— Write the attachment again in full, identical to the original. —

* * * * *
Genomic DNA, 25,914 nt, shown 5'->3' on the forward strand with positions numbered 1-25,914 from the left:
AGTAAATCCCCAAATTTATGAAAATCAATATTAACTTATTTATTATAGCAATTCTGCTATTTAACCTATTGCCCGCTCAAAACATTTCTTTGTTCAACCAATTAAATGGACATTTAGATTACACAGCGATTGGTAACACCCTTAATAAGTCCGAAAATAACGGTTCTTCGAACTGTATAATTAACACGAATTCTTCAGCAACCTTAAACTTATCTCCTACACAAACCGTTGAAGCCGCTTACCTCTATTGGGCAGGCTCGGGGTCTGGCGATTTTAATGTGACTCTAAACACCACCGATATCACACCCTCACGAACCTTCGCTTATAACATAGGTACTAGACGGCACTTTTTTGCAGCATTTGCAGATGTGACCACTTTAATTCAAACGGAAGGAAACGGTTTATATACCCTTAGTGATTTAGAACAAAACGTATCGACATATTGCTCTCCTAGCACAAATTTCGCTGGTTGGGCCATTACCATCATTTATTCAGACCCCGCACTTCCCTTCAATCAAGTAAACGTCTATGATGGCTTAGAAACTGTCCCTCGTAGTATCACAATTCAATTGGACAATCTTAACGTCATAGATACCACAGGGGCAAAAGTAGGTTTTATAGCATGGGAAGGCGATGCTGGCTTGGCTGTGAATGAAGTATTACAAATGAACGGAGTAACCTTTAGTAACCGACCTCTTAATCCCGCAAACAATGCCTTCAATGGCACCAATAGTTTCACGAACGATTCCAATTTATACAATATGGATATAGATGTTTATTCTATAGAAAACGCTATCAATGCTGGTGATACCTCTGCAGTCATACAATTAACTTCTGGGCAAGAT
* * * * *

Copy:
Genomic DNA, 25,914 nt, shown 5'->3' on the forward strand with positions numbered 1-25,914 from the left:
AGTAAATCCCCAAATTTATGAAAATCAATATTAACTTATTTATTATAGCAATTCTGCTATTTAACCTATTGCCCGCTCAAAACATTTCTTTGTTCAACCAATTAAATGGACATTTAGATTACACAGCGATTGGTAACACCCTTAATAAGTCCGAAAATAACGGTTCTTCGAACTGTATAATTAACACGAATTCTTCAGCAACCTTAAACTTATCTCCTACACAAACCGTTGAAGCCGCTTACCTCTATTGGGCAGGCTCGGGGTCTGGCGATTTTAATGTGACTCTAAACACCACCGATATCACACCCTCACGAACCTTCGCTTATAACATAGGTACTAGACGGCACTTTTTTGCAGCATTTGCAGATGTGACCACTTTAATTCAAACGGAAGGAAACGGTTTATATACCCTTAGTGATTTAGAACAAAACGTATCGACATATTGCTCTCCTAGCACAAATTTCGCTGGTTGGGCCATTACCATCATTTATTCAGACCCCGCACTTCCCTTCAATCAAGTAAACGTCTATGATGGCTTAGAAACTGTCCCTCGTAGTATCACAATTCAATTGGACAATCTTAACGTCATAGATACCACAGGGGCAAAAGTAGGTTTTATAGCATGGGAAGGCGATGCTGGCTTGGCTGTGAATGAAGTATTACAAATGAACGGAGTAACCTTTAGTAACCGACCTCTTAATCCCGCAAACAATGCCTTCAATGGCACCAATAGTTTCACGAACGATTCCAATTTATACAATATGGATATAGATGTTTATTCTATAGAAAACGCTATCAATGCTGGTGATACCTCTGCAGTCATACAATTAACTTCTGGGCAAGAT